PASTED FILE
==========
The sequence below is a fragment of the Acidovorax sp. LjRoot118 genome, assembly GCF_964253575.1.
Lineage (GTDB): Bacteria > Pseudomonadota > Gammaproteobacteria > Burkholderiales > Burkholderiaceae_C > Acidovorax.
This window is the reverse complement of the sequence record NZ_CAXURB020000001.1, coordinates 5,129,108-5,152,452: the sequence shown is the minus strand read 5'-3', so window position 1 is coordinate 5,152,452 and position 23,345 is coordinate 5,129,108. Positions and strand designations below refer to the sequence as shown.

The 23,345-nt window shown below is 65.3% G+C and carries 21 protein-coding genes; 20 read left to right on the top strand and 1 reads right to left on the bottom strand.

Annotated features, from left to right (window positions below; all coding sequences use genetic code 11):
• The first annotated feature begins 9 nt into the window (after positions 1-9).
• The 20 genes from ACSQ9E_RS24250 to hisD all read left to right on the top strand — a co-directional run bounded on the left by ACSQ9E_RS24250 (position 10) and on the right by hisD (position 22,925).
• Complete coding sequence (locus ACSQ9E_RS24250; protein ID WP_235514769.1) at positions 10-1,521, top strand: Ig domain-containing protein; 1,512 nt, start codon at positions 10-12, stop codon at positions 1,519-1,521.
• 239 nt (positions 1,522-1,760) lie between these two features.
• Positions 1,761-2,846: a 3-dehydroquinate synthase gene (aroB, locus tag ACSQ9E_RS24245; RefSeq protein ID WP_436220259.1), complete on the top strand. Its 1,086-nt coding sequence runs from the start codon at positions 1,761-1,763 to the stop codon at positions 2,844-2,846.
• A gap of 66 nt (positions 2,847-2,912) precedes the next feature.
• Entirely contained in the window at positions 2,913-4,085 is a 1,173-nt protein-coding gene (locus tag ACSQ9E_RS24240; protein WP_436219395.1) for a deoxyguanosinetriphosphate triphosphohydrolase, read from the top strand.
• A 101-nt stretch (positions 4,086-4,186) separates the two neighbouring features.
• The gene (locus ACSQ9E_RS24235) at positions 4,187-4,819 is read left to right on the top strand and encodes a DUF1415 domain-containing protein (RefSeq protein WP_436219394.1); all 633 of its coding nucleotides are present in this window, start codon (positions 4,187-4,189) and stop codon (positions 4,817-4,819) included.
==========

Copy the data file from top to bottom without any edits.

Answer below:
The sequence below is a fragment of the Acidovorax sp. LjRoot118 genome, assembly GCF_964253575.1.
Lineage (GTDB): Bacteria > Pseudomonadota > Gammaproteobacteria > Burkholderiales > Burkholderiaceae_C > Acidovorax.
This window is the reverse complement of the sequence record NZ_CAXURB020000001.1, coordinates 5,129,108-5,152,452: the sequence shown is the minus strand read 5'-3', so window position 1 is coordinate 5,152,452 and position 23,345 is coordinate 5,129,108. Positions and strand designations below refer to the sequence as shown.

The 23,345-nt window shown below is 65.3% G+C and carries 21 protein-coding genes; 20 read left to right on the top strand and 1 reads right to left on the bottom strand.

Annotated features, from left to right (window positions below; all coding sequences use genetic code 11):
• The first annotated feature begins 9 nt into the window (after positions 1-9).
• The 20 genes from ACSQ9E_RS24250 to hisD all read left to right on the top strand — a co-directional run bounded on the left by ACSQ9E_RS24250 (position 10) and on the right by hisD (position 22,925).
• Complete coding sequence (locus ACSQ9E_RS24250; protein ID WP_235514769.1) at positions 10-1,521, top strand: Ig domain-containing protein; 1,512 nt, start codon at positions 10-12, stop codon at positions 1,519-1,521.
• 239 nt (positions 1,522-1,760) lie between these two features.
• Positions 1,761-2,846: a 3-dehydroquinate synthase gene (aroB, locus tag ACSQ9E_RS24245; RefSeq protein ID WP_436220259.1), complete on the top strand. Its 1,086-nt coding sequence runs from the start codon at positions 1,761-1,763 to the stop codon at positions 2,844-2,846.
• A gap of 66 nt (positions 2,847-2,912) precedes the next feature.
• Entirely contained in the window at positions 2,913-4,085 is a 1,173-nt protein-coding gene (locus tag ACSQ9E_RS24240; protein WP_436219395.1) for a deoxyguanosinetriphosphate triphosphohydrolase, read from the top strand.
• A 101-nt stretch (positions 4,086-4,186) separates the two neighbouring features.
• The gene (locus ACSQ9E_RS24235) at positions 4,187-4,819 is read left to right on the top strand and encodes a DUF1415 domain-containing protein (RefSeq protein WP_436219394.1); all 633 of its coding nucleotides are present in this window, start codon (positions 4,187-4,189) and stop codon (positions 4,817-4,819) included.